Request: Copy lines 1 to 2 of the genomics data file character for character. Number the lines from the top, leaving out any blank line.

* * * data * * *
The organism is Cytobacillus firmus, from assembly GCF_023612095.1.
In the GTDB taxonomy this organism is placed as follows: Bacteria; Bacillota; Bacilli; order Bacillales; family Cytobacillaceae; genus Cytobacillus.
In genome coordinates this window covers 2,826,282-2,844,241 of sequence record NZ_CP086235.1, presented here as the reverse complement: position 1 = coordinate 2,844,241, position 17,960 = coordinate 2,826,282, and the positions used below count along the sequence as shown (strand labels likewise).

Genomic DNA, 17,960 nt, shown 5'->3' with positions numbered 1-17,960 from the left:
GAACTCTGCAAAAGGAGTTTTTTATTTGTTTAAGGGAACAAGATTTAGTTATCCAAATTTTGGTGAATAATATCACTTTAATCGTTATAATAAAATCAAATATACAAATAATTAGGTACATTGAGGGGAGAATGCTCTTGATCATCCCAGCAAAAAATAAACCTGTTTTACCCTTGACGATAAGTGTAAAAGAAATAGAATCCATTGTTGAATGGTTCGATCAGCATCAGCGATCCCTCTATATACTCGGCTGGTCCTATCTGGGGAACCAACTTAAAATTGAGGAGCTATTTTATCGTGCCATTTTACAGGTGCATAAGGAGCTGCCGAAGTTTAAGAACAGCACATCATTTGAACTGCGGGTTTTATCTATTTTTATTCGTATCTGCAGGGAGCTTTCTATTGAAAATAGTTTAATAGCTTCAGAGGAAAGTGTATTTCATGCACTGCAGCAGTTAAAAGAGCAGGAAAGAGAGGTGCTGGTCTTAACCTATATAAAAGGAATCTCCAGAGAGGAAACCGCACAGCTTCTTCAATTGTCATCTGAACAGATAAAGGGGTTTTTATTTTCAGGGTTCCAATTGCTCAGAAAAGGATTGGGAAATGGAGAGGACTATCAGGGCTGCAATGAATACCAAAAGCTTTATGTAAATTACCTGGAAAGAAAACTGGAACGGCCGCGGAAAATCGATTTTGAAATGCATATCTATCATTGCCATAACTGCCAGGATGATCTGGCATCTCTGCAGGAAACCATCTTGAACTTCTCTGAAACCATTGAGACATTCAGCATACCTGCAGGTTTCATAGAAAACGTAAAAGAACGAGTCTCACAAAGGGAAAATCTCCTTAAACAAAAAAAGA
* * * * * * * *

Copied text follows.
The organism is Cytobacillus firmus, from assembly GCF_023612095.1.
In the GTDB taxonomy this organism is placed as follows: Bacteria; Bacillota; Bacilli; order Bacillales; family Cytobacillaceae; genus Cytobacillus.